In December 2021, in an attempt to strengthen its sphere of influence over its neighbourhood, Russia requested ‘security guarantees’ from NATO, including an end to the Alliance’s ‘open door policy’ and a limitation and repositioning (away from Russia’s borders) of assets (weapons and personnel) of member states that had joined before 1997. Russia was thus contesting Ukraine’s right to freely choose its alliances and also NATO’s ability to shape its own defence policy.
Through such assertiveness and aggressiveness, Russia, which has recently engaged in a rapprochement with China, has in effect called into question the entire European security architecture as defined by the Helsinki Final Act. Moreover, the UN Security Council, which Russia has chaired this February, risked being paralysed, endangering global security. The result has in fact been strengthened unity within NATO, which has refused to end its ‘open door policy’ and is further strengthening its eastern flank. However, major geopolitical consequences are to be expected from the war. As outlined by EU High Representative Josep Borrell, the survival of the ‘post-war multilateral “acquis”‘, with ‘the UN, international law and universal rights’ at its core, is at stake. Analysts argue that Russia and China ‘share a commitment to creating a ‘post-West’ global order’ based on their interests and ‘conducive to authoritarian rule’ and that the US and their allies need to ‘develop a free world defence strategy‘, enabling democratic values and the rules-based international order to be protected.
3. Initial reactions of the EU and the international community
On 25 February 2022, the UN Security Council (UNSC) voted on a resolution ‘condemning Russia’s attack in Ukraine’. This was vetoed by Russia, while China, India and the United Arab Emirate abstained. High Representative Josep Borrell stressed that the resolution would be submitted to the UN General Assembly and that he was working to forge ‘an alliance of people who want to protect the sovereignty of nations’.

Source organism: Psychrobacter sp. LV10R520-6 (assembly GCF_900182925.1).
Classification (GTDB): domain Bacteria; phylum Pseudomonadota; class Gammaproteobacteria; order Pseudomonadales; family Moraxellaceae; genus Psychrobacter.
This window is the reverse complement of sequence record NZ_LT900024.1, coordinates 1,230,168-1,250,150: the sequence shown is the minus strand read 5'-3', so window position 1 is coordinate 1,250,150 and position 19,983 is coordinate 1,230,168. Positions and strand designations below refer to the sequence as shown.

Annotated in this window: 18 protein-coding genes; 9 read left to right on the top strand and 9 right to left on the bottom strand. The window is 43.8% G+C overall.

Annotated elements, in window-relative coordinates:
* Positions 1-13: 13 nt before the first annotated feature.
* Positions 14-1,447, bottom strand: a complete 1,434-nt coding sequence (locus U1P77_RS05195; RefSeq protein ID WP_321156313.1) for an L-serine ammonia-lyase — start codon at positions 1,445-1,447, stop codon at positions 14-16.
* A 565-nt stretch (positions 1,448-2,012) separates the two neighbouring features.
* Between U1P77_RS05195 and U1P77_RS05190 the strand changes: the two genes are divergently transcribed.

Meeting in a video-conference format, the G7 leaders called on ‘the Russian Federation to stop the bloodshed, to immediately de-escalate and to withdraw its forces from Ukraine’. They condemned Belarus’s involvement and expressed unity with Ukraine, NATO and the EU. The OSCE Permanent Council also held an extraordinary meeting, where Josep Borrell stressed the EU’s readiness to set ‘both sectoral and individual restrictive measures’ together with partners.
After an extraordinary meeting of the North Atlantic Council, NATO Secretary General Jens Stoltenberg condemned Russia’s ‘brutal act of war’, expressed support to Ukraine and said that NATO had activated its defence plans. He confirmed that NATO would protect all its territory and increase its land, air and sea presence on the eastern flank. In addition, President Michel, Commission President Ursula von der Leyen, and Jens Stoltenberg jointly expressed the EU’s and NATO’s unity.
The US President, Joe Biden, announced ‘additional strong sanctions’ against Russia, stressing that the US had closely coordinated the measures with allies representing more than ‘half of the global economy’. This will limit Russia’s possibility to trade in dollars, euros and yen, impact its industrial capacity and cut almost half of its high-tech imports.
In an unprecedented move, the members of the European Council issued a joint statement ahead of their special meeting, in which they condemned ‘in the strongest possible terms Russia’s unprecedented military aggression against Ukraine’ as well as Belarus’s involvement.
4. European Council special meeting: Principal results
The European Council meeting started with an address by the President of the European Parliament, Roberta Metsola, as well as, by video-conference, the President of Ukraine, Volodomyr Zelenskyy. President Michel said that ‘it was a moment of grave seriousness, dignity, cool heads’ and that EU leaders had ‘welcomed and saluted the courage of the Ukrainian people’.